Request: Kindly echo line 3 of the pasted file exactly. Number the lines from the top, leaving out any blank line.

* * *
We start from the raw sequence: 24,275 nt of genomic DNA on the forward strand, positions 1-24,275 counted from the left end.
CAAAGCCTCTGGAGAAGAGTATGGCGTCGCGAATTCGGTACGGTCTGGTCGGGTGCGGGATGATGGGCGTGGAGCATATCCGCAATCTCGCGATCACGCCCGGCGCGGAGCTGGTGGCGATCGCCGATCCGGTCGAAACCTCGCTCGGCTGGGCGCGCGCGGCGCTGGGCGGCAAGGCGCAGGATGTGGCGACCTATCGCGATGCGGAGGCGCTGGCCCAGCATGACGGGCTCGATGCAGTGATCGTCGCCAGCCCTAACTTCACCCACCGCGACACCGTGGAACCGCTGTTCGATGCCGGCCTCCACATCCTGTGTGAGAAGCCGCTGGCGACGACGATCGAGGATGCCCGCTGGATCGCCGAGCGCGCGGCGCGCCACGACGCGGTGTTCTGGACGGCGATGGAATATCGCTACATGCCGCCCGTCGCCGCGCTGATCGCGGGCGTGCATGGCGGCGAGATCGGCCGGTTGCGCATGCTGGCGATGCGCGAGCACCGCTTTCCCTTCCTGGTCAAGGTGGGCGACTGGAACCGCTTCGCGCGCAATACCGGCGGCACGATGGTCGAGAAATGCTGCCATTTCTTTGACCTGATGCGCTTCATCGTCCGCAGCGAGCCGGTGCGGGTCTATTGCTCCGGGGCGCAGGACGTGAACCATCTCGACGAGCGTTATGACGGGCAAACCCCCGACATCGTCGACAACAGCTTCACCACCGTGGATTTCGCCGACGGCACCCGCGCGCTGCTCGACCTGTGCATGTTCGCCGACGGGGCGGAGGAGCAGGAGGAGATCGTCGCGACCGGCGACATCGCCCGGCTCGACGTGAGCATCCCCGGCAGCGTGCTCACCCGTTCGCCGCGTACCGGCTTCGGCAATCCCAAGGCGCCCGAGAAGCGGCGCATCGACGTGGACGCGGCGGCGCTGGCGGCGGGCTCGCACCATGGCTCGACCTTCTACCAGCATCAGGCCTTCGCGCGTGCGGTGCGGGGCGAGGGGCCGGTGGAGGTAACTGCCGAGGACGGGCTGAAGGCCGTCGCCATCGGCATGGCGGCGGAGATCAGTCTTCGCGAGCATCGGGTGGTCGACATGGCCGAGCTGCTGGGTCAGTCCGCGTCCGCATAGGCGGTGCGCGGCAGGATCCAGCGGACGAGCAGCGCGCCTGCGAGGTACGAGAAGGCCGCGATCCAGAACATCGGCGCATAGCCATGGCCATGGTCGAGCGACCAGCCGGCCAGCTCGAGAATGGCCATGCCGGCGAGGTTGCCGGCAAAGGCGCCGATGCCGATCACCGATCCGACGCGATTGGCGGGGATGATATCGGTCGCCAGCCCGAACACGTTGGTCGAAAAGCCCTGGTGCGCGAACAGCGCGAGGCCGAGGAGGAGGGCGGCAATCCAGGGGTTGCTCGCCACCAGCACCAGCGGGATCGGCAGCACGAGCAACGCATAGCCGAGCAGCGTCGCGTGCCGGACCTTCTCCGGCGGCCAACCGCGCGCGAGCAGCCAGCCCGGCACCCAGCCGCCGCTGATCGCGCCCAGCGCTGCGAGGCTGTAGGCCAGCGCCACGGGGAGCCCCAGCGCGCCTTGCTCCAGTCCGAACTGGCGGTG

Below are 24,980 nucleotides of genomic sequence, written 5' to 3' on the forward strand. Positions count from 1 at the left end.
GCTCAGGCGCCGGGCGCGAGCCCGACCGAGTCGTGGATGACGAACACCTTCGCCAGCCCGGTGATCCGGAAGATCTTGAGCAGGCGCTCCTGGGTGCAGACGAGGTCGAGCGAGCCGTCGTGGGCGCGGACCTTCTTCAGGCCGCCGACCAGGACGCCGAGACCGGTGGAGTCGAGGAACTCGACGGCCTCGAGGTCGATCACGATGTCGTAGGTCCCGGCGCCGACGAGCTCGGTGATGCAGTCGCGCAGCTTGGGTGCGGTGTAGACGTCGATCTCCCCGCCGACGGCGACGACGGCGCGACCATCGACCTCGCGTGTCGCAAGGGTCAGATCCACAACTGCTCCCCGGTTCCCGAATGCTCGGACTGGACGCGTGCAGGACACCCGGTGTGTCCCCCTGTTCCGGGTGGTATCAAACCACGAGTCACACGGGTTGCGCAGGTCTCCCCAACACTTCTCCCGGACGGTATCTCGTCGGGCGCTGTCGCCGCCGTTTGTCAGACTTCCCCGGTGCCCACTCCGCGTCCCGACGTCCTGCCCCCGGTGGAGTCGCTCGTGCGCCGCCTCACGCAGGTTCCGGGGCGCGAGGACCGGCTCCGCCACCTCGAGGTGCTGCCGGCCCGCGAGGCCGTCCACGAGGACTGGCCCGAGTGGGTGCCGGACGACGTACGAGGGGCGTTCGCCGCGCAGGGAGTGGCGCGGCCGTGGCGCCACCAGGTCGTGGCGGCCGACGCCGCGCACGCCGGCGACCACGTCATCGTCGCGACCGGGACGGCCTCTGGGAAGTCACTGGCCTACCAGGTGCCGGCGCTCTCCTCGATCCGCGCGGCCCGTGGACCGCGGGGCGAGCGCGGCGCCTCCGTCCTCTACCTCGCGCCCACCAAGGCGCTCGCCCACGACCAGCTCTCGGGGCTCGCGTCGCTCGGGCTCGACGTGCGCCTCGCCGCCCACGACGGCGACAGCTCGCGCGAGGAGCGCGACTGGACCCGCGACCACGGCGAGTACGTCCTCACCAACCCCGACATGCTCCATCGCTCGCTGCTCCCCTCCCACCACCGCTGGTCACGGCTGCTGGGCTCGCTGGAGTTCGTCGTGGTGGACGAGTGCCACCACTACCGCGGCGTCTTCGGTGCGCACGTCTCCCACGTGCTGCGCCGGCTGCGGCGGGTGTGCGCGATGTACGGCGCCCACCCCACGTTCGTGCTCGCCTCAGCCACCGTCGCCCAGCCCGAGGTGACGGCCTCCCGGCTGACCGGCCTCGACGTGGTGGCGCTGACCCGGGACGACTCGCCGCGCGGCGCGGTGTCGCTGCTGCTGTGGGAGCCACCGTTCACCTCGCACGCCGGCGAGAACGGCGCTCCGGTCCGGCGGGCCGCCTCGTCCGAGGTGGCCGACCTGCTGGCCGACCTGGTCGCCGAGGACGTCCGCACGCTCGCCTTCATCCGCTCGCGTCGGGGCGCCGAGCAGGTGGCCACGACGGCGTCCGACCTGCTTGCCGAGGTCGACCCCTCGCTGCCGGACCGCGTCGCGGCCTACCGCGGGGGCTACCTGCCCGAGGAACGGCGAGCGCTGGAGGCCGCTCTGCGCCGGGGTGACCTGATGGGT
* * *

Below are 24,980 nucleotides of genomic sequence, written 5' to 3' on the forward strand. Positions count from 1 at the left end.